34 Perspective on Cyclic, Impact, and Impulse Loads
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John D. Stevenson initially authored Chapter 34 for the first and second editions of this publication. This update of this chapter is covered by Michael A. Porter.
In the previous editions John Stevenson dealt with perspectives on cyclic, impact, and impulse dynamic loads. John notes that dynamic loads applied to the design of mechanical systems and components are of three basic types: cyclic, impulse, and impact. In addition, there is a fourth potential cyclic-type load in the vibratory motion category. Although vibratory motion is not usually considered in the original design basis, it may be observed during steady-state or transient operations to cause premature fatigue or ratchet failure of metal components. The original Section III definition of a plant's operating life includes design-basis normal, abnormal, emergency, and faulted plant- or system- operating conditions, as defined in the Design Specification. John notes that these operating conditions should not be confused with Service Levels A, B, C, and D currently defined in the Code for design purposes. It is possible to have different Service Level design conditions for the same operating condition, depending on the required response of a component.
John covered in-depth Nonmandatory Appendix N (Dynamic Analysis Methods) of Section III. For completeness, he covers other types of dynamic loads not addressed explicitly by Appendix N that the designer of pressure-retaining nuclear components must consider. He also discusses the ASCE Standard used for defining earthquake motions to a building foundation and for supporting the mechanical system or component; these two references deal primarily with earthquake cyclic—type dynamic loads. In addition, commentary is provided on the guidelines used for dynamic impulse and impact loadings provided in the ANS, ASME Appendix B, and B31.1 Code Standards. A discussion is provided about the ASME Operation and Maintenance (O&M) Standard, used for determining the effect of operational vibratory motion independent of the cause of vibration.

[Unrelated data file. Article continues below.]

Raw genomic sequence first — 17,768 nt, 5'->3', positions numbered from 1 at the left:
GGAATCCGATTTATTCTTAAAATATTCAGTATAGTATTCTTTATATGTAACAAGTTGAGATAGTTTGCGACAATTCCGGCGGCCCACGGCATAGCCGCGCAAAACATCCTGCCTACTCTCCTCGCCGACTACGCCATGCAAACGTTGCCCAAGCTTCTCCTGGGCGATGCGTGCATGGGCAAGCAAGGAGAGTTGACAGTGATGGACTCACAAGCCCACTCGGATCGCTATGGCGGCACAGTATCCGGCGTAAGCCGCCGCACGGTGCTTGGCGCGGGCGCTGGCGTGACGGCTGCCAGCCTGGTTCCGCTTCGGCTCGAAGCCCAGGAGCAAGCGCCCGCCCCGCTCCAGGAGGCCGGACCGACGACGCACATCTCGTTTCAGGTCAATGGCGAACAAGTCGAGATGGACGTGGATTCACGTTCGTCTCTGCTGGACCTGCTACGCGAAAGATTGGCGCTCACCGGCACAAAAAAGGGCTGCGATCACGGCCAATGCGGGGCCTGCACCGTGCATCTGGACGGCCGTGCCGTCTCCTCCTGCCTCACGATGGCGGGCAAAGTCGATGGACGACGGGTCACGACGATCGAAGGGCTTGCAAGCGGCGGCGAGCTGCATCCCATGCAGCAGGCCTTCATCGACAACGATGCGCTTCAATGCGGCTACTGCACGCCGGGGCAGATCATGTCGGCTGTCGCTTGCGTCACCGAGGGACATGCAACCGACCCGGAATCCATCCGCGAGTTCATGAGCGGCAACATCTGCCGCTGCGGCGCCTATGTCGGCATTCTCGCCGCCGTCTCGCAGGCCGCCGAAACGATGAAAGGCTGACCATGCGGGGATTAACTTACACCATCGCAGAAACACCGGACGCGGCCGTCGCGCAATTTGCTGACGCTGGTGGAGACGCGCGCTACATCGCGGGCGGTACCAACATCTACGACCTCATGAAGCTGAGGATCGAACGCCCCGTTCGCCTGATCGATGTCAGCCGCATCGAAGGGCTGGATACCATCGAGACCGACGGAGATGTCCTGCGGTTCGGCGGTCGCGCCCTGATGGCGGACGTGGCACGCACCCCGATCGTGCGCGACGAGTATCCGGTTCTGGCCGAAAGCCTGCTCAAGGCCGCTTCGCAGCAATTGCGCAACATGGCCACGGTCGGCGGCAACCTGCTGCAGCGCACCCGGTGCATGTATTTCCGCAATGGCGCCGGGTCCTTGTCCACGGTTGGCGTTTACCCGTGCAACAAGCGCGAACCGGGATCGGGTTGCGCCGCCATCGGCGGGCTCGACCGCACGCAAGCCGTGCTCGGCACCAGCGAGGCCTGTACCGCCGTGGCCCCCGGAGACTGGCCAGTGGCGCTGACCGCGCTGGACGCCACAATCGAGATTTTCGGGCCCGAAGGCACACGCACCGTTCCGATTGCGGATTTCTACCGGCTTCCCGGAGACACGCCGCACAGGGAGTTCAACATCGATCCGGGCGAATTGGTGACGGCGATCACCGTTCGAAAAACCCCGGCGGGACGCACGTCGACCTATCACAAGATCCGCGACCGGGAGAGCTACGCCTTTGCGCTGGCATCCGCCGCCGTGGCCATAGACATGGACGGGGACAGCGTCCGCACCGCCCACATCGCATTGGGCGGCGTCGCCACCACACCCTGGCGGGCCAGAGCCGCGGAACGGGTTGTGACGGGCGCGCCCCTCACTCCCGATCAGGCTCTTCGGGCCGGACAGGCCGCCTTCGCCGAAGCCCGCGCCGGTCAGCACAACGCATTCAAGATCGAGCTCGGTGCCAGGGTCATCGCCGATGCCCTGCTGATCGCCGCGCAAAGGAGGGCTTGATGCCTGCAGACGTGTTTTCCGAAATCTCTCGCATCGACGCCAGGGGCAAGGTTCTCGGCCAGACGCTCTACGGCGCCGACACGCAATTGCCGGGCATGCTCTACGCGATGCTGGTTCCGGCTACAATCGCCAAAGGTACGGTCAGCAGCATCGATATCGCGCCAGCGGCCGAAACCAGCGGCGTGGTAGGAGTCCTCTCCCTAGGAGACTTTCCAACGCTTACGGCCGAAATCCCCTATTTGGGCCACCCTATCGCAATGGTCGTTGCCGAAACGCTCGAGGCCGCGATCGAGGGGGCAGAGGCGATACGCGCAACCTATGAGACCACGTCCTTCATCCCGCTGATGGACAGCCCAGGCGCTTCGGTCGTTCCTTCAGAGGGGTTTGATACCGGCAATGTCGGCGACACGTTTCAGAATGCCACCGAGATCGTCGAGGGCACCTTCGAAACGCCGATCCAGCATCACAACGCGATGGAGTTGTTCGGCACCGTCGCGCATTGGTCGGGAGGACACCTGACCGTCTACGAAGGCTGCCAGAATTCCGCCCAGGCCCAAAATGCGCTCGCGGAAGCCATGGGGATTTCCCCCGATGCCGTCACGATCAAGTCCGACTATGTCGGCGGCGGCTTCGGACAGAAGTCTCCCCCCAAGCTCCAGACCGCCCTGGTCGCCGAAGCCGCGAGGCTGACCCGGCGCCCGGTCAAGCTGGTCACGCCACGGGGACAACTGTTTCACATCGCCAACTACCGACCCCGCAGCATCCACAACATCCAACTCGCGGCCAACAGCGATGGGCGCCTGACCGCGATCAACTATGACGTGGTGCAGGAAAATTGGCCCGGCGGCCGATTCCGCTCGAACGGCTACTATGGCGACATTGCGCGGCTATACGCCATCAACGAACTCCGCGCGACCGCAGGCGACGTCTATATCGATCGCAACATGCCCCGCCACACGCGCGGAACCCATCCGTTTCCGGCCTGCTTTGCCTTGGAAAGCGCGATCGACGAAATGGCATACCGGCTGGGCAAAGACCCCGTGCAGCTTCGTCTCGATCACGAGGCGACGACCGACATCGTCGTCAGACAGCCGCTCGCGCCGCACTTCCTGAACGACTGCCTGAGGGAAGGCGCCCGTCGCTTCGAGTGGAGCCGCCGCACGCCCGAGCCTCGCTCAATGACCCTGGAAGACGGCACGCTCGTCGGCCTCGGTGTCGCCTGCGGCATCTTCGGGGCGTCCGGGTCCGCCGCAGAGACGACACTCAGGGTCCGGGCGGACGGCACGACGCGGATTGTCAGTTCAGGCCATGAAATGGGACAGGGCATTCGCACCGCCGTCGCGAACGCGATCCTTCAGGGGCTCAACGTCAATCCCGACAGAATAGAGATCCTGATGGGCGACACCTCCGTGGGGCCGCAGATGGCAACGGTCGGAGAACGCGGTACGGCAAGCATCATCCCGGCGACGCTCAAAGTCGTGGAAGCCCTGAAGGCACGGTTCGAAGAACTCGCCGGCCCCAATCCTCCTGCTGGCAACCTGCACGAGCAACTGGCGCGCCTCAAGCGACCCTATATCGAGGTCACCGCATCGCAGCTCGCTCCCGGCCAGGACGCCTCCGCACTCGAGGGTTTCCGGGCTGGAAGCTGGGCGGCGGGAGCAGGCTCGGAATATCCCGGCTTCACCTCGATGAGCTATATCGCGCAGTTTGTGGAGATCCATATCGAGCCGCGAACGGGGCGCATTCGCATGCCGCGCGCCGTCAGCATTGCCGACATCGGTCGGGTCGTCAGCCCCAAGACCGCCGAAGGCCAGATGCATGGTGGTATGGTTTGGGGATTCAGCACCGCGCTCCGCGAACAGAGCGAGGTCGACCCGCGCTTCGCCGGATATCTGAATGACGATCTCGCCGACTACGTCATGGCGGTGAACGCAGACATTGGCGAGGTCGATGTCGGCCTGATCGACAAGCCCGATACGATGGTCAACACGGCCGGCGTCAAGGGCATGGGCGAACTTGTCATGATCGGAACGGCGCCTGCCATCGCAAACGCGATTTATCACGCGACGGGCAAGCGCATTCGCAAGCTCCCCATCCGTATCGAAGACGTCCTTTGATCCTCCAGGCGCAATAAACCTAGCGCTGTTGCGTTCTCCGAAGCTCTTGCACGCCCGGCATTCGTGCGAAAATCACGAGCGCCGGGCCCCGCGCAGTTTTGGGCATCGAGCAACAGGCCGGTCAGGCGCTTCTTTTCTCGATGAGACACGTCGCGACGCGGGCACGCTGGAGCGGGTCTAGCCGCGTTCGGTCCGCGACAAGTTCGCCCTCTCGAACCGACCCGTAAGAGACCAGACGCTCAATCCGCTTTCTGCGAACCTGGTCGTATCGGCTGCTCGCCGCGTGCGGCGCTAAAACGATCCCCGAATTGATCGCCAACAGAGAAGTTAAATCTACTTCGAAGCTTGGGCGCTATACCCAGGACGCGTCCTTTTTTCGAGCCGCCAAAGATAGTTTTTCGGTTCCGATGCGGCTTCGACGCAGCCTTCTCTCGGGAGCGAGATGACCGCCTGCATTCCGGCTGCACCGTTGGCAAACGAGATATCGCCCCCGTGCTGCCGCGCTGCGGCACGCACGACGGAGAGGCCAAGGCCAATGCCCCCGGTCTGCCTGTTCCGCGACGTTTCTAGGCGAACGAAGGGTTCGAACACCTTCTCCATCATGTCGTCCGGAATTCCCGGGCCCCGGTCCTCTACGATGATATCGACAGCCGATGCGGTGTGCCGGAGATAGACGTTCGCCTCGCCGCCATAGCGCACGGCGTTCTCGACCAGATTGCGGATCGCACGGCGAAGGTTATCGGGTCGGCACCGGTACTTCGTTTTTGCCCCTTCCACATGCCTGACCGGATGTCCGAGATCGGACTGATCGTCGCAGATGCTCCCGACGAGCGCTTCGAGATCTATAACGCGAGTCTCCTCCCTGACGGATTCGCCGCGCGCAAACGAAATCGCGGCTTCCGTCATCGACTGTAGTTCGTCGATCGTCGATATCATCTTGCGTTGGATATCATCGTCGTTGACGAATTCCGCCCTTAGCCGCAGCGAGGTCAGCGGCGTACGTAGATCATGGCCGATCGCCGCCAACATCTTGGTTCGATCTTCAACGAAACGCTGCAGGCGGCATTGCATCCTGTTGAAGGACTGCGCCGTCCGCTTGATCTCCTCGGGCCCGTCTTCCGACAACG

In past editions of the handbook, this chapter has primarily addressed issues as they pertained to Section III of the ASME B&PV Code. In particular, it has addressed issues concerning the seismic response of nuclear facilities. Currently, many other facilities covered by the ASME B&PV Code have had to address these same issues, often with little guidance from the appropriate Code section. Modern LNG terminals, for example, have had to undergo extensive seismic reviews. These facilities contain equipment covered by Section VIII and B31.3 of the Code. Neither of these Code section give any guidance to the designer concerning seismic analysis, other than to require that seismic loads be addressed. In this revision of the chapter by Michael A. Porter, some of these issues will be addressed. In addition, a new section discussing the use of computer software for analysis has been included. This section will address some of the issues associated with different computer codes used for different parts of a plant. In addition, the Code references have been revised to reflect the current (2007) Code provisions.